During spike annealing of ultra-shallow junctions, large fractions of the dopants form a partially active pile-up at the interface between silicon and the screening oxide layer. In this paper, we show results of sheet resistance, SIMS and high resolution Elastic Recoil Detection measurements to investigate the physical and electrical behaviour of B and As dopant atoms at the interface.
Our results show that the fraction of dopants segregated at the interface is as high as 30-50% for B, but is dependent on dose and the type of screening oxide. Concentrations of up to 3e20cm-3 and more of active dopants are found on the Si side of the interface. The presence of nitrogen in the oxide at the interface causes a higher and sharper pile-up. Results indicate that a similar peak is expected for As, with active concentrations above 6e20cm-3. In an HF dip, the pile-up is removed together with the oxide or deactivated during native oxide regrowth.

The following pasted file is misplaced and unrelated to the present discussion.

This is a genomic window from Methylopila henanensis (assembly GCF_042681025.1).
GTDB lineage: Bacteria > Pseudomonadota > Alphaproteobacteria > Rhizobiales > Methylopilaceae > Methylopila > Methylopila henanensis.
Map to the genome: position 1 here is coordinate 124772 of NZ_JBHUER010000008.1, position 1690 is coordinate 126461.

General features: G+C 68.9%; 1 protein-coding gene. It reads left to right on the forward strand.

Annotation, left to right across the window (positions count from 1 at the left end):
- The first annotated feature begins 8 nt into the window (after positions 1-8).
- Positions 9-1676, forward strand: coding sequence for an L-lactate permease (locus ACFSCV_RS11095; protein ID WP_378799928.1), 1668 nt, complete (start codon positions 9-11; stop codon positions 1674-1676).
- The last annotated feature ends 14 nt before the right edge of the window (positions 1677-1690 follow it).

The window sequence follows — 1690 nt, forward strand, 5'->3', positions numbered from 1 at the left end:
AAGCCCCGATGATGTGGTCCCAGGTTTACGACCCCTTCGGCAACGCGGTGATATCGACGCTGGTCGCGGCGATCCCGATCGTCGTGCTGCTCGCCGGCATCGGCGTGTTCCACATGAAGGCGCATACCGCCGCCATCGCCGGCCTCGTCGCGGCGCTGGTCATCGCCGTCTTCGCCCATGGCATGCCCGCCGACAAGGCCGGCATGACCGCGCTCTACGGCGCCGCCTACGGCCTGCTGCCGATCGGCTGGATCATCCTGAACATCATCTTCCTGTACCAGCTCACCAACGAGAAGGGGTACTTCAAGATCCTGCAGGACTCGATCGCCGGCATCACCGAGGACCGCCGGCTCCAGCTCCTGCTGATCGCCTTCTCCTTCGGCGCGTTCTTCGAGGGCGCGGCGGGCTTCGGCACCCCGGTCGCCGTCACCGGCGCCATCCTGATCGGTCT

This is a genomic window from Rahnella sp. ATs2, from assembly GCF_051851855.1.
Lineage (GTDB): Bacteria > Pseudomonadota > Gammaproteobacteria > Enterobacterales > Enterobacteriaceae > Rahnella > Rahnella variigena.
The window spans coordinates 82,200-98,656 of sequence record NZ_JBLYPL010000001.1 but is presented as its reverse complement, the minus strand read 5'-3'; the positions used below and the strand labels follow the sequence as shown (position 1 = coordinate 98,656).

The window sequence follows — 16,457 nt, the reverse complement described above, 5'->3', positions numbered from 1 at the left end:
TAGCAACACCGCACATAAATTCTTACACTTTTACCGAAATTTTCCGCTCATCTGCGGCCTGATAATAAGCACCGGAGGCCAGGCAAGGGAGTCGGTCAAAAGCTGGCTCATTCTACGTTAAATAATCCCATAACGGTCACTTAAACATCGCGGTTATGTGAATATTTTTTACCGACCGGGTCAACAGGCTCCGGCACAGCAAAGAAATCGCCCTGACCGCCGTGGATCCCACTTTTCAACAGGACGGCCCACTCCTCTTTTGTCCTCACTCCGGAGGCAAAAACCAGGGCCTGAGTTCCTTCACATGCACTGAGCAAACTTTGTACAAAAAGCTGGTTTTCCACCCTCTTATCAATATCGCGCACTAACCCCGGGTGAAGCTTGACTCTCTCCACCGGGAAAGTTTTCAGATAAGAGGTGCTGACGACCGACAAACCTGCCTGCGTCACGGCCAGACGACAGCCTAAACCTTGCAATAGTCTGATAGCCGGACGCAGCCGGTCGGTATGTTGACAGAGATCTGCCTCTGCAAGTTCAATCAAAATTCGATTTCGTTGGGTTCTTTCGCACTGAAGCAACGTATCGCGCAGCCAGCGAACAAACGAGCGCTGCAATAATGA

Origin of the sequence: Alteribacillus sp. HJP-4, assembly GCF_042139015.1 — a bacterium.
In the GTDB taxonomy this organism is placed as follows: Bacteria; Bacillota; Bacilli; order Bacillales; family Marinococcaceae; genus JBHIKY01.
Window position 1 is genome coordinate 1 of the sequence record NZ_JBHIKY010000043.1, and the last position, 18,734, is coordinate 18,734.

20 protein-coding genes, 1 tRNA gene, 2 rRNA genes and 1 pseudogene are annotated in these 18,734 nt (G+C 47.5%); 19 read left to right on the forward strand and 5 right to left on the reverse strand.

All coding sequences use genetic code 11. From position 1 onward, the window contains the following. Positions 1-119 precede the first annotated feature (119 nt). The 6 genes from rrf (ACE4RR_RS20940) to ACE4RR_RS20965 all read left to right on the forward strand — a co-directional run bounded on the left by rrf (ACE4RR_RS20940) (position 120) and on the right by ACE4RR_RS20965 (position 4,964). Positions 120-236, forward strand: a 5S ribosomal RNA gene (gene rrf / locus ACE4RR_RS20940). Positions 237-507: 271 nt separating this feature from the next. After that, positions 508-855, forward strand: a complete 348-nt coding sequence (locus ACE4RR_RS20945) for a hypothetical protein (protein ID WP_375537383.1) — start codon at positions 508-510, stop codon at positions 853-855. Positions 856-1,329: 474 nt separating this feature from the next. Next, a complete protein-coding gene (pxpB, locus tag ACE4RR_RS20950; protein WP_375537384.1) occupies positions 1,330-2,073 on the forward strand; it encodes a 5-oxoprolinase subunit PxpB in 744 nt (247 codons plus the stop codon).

Further experiments show that immediately after removing the screening oxide in an HF dip the sheet resistance for B decreases sharply due to carrier accumulation, then raises to about 6-9% above the initial level depending on the oxide and dopant species. The sharp decrease in resistance is not observed for As.